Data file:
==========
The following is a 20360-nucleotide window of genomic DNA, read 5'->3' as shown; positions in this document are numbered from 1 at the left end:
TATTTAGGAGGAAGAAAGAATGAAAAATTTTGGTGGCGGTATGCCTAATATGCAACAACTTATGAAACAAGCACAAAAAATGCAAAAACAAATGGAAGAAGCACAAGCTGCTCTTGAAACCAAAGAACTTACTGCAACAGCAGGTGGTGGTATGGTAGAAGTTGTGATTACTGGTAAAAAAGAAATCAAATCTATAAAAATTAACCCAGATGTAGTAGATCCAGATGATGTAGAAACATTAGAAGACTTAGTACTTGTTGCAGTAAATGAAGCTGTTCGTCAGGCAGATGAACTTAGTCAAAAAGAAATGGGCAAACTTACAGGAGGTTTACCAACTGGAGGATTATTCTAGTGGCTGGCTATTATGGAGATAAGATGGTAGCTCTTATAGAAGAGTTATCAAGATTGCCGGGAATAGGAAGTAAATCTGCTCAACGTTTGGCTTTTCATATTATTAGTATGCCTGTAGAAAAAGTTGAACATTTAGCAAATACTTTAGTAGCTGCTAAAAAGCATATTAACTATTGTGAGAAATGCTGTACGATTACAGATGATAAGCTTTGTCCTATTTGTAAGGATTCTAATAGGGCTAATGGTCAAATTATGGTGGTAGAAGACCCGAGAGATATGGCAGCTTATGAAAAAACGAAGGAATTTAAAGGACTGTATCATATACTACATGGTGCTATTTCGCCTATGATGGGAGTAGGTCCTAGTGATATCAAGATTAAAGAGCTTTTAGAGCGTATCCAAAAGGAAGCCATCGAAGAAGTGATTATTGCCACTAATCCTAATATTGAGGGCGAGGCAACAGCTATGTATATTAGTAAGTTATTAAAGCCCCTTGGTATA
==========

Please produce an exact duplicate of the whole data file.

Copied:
The following is a 20360-nucleotide window of genomic DNA, read 5'->3' as shown; positions in this document are numbered from 1 at the left end:
TATTTAGGAGGAAGAAAGAATGAAAAATTTTGGTGGCGGTATGCCTAATATGCAACAACTTATGAAACAAGCACAAAAAATGCAAAAACAAATGGAAGAAGCACAAGCTGCTCTTGAAACCAAAGAACTTACTGCAACAGCAGGTGGTGGTATGGTAGAAGTTGTGATTACTGGTAAAAAAGAAATCAAATCTATAAAAATTAACCCAGATGTAGTAGATCCAGATGATGTAGAAACATTAGAAGACTTAGTACTTGTTGCAGTAAATGAAGCTGTTCGTCAGGCAGATGAACTTAGTCAAAAAGAAATGGGCAAACTTACAGGAGGTTTACCAACTGGAGGATTATTCTAGTGGCTGGCTATTATGGAGATAAGATGGTAGCTCTTATAGAAGAGTTATCAAGATTGCCGGGAATAGGAAGTAAATCTGCTCAACGTTTGGCTTTTCATATTATTAGTATGCCTGTAGAAAAAGTTGAACATTTAGCAAATACTTTAGTAGCTGCTAAAAAGCATATTAACTATTGTGAGAAATGCTGTACGATTACAGATGATAAGCTTTGTCCTATTTGTAAGGATTCTAATAGGGCTAATGGTCAAATTATGGTGGTAGAAGACCCGAGAGATATGGCAGCTTATGAAAAAACGAAGGAATTTAAAGGACTGTATCATATACTACATGGTGCTATTTCGCCTATGATGGGAGTAGGTCCTAGTGATATCAAGATTAAAGAGCTTTTAGAGCGTATCCAAAAGGAAGCCATCGAAGAAGTGATTATTGCCACTAATCCTAATATTGAGGGCGAGGCAACAGCTATGTATATTAGTAAGTTATTAAAGCCCCTTGGTATA